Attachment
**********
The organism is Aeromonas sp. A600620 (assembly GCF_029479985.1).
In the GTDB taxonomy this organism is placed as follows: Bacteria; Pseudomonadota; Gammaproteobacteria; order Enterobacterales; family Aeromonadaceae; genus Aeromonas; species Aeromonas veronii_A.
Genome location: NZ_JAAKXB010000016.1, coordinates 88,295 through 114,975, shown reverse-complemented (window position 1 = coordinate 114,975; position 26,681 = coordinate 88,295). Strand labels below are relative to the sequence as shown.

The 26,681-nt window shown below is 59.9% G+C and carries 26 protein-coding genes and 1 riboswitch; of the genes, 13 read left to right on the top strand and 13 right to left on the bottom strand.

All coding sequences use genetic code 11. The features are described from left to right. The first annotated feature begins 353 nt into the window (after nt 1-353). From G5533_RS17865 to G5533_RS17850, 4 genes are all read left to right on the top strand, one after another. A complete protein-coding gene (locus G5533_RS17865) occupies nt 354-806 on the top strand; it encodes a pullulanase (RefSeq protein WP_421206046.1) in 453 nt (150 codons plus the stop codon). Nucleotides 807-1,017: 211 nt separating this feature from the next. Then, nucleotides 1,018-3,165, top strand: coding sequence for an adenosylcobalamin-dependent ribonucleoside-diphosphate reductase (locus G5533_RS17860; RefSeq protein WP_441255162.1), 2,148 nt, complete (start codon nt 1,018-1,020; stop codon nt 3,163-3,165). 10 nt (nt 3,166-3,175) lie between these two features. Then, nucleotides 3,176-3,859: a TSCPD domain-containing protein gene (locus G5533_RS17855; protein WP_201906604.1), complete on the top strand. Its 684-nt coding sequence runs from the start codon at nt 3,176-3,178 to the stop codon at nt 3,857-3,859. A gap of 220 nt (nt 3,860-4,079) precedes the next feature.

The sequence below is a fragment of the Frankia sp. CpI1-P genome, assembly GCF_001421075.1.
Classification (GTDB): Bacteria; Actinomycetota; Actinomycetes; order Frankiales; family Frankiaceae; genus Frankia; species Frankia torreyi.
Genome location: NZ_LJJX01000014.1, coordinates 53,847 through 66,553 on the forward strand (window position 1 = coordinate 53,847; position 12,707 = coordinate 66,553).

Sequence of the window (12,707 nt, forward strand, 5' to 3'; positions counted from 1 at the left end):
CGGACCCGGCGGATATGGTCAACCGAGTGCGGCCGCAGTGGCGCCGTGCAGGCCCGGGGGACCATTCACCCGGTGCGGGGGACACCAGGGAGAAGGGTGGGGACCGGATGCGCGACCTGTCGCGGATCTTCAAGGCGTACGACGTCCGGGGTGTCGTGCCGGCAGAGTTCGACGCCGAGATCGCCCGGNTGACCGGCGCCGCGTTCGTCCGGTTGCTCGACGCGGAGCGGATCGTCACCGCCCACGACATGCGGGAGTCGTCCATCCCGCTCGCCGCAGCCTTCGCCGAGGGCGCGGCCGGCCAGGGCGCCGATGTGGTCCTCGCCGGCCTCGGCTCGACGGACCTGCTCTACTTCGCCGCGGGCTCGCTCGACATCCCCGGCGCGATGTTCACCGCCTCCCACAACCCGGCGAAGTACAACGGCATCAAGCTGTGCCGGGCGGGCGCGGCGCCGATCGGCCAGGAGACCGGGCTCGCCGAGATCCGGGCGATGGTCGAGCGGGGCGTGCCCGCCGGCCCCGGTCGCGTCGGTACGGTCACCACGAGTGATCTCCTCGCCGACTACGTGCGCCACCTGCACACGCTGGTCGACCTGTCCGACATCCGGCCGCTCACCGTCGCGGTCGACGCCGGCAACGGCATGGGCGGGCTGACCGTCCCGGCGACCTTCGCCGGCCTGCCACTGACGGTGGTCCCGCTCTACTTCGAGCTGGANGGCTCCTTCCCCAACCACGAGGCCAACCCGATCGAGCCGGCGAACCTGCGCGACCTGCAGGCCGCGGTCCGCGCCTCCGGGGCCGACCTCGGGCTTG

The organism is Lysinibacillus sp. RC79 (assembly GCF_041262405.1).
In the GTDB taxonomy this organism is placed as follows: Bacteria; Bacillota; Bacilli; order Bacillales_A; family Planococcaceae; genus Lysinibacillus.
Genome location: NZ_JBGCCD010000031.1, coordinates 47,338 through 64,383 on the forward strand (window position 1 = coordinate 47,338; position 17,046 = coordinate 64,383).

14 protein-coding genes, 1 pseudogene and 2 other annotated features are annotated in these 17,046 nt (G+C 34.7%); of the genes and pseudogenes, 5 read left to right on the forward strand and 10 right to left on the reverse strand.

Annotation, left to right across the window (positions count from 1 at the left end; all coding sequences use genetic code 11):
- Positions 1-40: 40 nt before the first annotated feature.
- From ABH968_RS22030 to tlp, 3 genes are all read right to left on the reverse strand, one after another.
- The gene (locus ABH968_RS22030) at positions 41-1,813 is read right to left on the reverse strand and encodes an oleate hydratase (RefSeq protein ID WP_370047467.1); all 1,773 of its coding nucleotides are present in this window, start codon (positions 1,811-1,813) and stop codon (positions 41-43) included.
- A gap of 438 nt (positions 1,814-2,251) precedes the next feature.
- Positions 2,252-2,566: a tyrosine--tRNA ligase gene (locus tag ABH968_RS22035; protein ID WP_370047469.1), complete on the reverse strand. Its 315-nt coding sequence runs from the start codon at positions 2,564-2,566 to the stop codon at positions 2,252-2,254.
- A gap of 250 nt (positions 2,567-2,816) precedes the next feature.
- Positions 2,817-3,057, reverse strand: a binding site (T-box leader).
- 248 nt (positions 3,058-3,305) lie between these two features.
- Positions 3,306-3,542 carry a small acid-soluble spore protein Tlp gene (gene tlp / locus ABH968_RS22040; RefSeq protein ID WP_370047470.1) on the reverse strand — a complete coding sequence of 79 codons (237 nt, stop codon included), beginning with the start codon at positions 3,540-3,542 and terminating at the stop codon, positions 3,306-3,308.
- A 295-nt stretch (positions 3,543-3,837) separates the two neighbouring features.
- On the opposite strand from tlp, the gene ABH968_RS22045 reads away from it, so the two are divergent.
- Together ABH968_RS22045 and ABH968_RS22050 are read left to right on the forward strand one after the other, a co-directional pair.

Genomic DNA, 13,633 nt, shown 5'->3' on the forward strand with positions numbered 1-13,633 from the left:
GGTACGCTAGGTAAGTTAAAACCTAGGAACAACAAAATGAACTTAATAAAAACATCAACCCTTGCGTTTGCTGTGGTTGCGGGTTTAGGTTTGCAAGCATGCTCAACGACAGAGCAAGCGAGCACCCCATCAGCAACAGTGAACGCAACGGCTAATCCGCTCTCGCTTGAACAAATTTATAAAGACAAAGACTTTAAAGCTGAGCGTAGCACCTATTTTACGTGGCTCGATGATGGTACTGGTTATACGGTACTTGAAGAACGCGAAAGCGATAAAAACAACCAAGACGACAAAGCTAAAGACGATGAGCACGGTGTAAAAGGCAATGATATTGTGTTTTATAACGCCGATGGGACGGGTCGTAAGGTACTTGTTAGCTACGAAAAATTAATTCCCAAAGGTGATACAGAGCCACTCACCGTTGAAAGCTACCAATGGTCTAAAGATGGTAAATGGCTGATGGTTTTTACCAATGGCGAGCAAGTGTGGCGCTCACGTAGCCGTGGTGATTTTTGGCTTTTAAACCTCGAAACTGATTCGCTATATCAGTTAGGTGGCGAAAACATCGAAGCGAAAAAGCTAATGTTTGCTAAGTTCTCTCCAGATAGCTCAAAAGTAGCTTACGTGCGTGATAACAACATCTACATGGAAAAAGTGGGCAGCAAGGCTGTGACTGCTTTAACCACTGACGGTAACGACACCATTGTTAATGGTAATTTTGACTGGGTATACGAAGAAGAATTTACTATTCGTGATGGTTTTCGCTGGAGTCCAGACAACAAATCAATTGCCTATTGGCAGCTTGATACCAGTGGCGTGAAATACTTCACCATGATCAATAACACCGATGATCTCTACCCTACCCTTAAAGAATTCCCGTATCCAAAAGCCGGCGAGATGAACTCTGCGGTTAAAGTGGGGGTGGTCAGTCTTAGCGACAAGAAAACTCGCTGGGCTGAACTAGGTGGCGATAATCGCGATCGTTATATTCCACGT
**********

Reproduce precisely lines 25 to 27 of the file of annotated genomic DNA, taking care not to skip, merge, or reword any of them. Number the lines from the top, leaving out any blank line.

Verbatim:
- A 295-nt stretch (positions 3,543-3,837) separates the two neighbouring features.
- On the opposite strand from tlp, the gene ABH968_RS22045 reads away from it, so the two are divergent.
- Together ABH968_RS22045 and ABH968_RS22050 are read left to right on the forward strand one after the other, a co-directional pair.